“There’s a thin line between confidence and arrogance.” – From “Confidence,” the third, and perhaps final episode of Love Monkey
Michael Jordan missed 12,345 shots during NBA regular season games, yet one, taken during his days at the University of North Carolina, may be the reason he later attempted 24,537 shots and scored 32,292 points on the journey that made him arguably the games greatest player ever.
On March 29, 1982, Georgetown led North Carolina 62-61 in the NCAA Championship game. With 32 seconds left the Tar Heels call timeout. Legendary coach Dean Smith instructed his team to look inside for star James Worthy, and if that option wasn’t open, they’d swing the ball to a Freshman for a jump shot. When the ball landed in his hands, Michael Jordan was 16 feet from the hole. In one fluid, reflexive motion, he caught the pass, squared himself and arched the ball toward the basket till it snapped the twines he and his teammates would cut down in celebration minutes later.
I’ve always wondered,”what if Michael had missed?” Would he have had the self-confidence it took to become the NBA’s greatest player? I think that hitting that high-pressure shot at such an impressionable age made a huge difference. That moment crystallized his confidence and it never left him. He was never afraid to fail and as a result, he enjoyed unparalleled success. “I’ve missed more than 9000 shots in my career,” he once said. “I’ve lost almost 300 games. 26 times, I’ve been trusted to take the game winning shot and missed. I’ve failed over and over and over again in my life. And that is why I succeed.”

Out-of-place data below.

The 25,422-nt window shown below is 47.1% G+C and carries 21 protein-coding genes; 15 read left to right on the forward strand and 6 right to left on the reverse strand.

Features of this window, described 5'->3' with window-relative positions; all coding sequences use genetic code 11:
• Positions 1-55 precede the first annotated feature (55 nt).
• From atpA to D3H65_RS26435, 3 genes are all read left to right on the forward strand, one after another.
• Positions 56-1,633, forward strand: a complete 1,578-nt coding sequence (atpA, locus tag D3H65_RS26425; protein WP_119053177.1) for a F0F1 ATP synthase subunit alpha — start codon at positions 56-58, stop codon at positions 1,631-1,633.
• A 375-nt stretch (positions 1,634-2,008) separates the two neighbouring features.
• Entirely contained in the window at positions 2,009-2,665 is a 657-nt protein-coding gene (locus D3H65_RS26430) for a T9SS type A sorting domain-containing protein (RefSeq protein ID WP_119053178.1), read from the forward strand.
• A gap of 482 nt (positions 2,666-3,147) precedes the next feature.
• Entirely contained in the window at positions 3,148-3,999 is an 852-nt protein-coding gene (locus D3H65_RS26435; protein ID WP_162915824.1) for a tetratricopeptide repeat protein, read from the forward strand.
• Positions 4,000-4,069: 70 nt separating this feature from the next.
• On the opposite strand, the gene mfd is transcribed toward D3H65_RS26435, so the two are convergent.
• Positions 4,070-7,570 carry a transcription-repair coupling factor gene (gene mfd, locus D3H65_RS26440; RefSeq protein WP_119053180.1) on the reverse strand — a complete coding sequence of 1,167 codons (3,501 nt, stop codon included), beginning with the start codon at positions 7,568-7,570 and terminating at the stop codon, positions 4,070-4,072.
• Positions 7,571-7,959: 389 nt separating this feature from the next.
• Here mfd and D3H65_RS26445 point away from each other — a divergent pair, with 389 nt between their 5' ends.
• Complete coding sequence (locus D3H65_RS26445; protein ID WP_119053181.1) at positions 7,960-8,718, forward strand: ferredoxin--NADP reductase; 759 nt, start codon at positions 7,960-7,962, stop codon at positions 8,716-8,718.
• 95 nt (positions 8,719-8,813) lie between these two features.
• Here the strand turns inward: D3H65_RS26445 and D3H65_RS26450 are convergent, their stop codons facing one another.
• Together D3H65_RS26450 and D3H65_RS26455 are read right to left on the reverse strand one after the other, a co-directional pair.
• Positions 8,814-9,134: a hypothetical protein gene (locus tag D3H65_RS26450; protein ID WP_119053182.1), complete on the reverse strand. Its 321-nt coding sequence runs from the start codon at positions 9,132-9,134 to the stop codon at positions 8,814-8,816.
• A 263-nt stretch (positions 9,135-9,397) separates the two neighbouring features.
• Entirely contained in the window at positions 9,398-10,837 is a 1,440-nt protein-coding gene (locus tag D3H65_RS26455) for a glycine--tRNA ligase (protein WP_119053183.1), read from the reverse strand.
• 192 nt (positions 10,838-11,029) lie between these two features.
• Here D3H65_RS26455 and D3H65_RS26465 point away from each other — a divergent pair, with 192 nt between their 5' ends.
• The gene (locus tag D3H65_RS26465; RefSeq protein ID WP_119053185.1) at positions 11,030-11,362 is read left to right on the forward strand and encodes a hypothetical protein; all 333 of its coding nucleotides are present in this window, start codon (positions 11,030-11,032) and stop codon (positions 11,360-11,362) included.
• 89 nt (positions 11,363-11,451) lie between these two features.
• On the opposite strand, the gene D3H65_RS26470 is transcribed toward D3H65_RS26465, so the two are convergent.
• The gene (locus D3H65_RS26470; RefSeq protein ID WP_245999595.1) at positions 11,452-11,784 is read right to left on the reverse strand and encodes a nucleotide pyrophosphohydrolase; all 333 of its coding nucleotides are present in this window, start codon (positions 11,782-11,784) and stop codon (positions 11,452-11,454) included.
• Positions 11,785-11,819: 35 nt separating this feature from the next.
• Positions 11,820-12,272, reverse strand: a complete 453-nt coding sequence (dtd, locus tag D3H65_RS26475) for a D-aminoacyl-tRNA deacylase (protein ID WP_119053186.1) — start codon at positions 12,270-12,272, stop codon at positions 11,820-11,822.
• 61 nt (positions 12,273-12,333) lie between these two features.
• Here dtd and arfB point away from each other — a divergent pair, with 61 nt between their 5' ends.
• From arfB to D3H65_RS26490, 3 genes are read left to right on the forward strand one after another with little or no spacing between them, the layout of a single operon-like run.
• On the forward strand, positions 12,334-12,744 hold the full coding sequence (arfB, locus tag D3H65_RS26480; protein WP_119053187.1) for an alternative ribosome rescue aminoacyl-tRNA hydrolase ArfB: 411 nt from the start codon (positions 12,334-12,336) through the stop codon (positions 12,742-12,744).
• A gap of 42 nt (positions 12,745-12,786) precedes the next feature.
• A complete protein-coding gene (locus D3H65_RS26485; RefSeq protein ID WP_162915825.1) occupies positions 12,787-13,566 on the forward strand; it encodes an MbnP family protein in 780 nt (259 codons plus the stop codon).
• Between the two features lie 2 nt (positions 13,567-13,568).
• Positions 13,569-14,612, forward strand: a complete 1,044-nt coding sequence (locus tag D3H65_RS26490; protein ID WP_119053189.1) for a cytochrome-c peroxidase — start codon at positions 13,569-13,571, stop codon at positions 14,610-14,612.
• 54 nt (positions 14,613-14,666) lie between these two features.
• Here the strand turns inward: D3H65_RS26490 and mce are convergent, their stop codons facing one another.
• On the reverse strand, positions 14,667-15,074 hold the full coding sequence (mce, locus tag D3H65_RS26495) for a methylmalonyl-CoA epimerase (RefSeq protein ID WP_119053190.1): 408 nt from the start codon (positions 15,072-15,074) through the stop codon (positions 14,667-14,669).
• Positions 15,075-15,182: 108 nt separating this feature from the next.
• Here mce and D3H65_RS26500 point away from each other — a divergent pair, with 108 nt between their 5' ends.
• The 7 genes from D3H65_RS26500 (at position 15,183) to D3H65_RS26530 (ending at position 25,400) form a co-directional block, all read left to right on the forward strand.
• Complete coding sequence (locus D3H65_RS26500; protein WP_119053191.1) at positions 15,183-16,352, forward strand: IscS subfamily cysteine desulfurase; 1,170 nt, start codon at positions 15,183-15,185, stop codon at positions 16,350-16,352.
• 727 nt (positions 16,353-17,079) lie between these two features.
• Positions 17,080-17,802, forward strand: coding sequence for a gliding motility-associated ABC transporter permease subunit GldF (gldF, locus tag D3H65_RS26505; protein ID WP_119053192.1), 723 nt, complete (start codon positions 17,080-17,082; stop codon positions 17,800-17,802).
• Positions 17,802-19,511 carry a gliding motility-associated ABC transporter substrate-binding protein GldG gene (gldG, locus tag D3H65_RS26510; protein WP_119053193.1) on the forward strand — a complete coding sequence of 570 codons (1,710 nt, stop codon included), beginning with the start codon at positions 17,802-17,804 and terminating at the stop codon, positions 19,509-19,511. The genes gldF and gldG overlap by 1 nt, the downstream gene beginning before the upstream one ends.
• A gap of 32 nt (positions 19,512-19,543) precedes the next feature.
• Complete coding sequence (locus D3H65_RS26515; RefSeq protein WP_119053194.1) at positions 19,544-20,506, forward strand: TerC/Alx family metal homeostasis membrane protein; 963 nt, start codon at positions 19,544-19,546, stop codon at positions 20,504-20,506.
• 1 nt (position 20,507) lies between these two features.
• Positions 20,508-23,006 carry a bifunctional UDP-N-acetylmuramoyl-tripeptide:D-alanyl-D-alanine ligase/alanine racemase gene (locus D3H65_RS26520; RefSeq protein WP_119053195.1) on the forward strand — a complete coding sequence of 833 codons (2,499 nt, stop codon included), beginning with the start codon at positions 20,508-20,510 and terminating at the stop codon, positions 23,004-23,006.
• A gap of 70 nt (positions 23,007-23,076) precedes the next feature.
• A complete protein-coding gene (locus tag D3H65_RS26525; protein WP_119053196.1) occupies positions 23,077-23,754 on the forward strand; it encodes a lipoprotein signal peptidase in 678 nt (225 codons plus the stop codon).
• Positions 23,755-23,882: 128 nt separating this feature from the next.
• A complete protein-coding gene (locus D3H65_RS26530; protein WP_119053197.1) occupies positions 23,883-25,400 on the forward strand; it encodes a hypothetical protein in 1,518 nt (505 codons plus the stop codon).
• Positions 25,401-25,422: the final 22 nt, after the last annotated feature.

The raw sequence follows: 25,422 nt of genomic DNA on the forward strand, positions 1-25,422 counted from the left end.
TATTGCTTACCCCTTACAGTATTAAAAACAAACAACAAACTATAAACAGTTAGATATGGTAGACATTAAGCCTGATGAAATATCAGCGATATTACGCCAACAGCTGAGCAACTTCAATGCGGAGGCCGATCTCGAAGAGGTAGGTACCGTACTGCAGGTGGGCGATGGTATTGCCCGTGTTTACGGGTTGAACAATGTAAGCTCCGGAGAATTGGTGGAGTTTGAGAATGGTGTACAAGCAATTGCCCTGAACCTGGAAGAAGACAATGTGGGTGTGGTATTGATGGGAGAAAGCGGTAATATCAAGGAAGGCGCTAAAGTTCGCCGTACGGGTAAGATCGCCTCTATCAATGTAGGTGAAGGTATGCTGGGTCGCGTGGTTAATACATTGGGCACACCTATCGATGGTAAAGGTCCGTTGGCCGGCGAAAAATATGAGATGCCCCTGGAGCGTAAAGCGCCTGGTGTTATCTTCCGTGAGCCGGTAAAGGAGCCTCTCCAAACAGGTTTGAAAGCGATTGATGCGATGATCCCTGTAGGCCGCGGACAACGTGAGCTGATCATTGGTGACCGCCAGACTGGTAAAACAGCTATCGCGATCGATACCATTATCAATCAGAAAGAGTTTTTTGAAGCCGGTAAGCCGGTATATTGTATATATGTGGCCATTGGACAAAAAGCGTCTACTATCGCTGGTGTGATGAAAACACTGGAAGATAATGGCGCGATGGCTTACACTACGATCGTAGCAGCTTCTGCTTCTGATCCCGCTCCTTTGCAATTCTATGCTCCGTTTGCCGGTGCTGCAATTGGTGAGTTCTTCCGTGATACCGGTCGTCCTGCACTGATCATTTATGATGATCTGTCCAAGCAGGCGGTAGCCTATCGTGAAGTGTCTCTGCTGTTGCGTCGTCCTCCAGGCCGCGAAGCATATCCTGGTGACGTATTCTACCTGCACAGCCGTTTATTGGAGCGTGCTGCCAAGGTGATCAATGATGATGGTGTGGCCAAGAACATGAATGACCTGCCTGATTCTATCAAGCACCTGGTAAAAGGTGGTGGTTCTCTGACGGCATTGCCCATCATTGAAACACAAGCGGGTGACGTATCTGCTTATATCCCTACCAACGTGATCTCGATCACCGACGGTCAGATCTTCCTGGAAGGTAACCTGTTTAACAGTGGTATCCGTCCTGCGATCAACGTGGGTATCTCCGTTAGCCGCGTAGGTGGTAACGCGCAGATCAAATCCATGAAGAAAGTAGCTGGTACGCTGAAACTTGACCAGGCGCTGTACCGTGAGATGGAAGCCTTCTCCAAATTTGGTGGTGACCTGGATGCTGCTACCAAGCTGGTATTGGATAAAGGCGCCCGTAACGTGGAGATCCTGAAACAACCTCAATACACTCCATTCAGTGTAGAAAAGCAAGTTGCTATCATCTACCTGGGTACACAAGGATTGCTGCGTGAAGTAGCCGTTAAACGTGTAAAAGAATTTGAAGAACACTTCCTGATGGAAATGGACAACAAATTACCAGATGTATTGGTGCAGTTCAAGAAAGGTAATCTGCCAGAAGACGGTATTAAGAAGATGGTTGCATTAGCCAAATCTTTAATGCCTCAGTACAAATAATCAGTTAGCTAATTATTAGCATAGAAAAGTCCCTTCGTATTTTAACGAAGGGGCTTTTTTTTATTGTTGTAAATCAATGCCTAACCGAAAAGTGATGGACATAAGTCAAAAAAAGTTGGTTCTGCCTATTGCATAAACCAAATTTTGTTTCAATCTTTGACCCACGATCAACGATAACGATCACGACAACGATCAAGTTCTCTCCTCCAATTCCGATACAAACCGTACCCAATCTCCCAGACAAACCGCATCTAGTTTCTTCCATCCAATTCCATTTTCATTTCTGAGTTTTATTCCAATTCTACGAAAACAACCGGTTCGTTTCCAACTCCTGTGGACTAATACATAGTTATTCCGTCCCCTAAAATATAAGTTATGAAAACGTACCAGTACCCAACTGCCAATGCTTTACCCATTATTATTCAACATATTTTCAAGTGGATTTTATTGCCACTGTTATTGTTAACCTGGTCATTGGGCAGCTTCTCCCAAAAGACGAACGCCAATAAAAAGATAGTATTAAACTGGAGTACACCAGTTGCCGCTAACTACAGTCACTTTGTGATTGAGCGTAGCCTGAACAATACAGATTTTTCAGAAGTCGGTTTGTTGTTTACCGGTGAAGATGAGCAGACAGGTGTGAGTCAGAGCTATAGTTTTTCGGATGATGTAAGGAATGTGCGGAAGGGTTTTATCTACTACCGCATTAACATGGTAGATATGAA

Wikipedia describes self-confidence as having:
– the courage to talk in front of a large number of people
– the willingness to try something new
– the willingness to go against what others are thinking or doing
– the willingness to explore what has not been explored
I think the willingness to fail should be on that list… Are you willing to fail?
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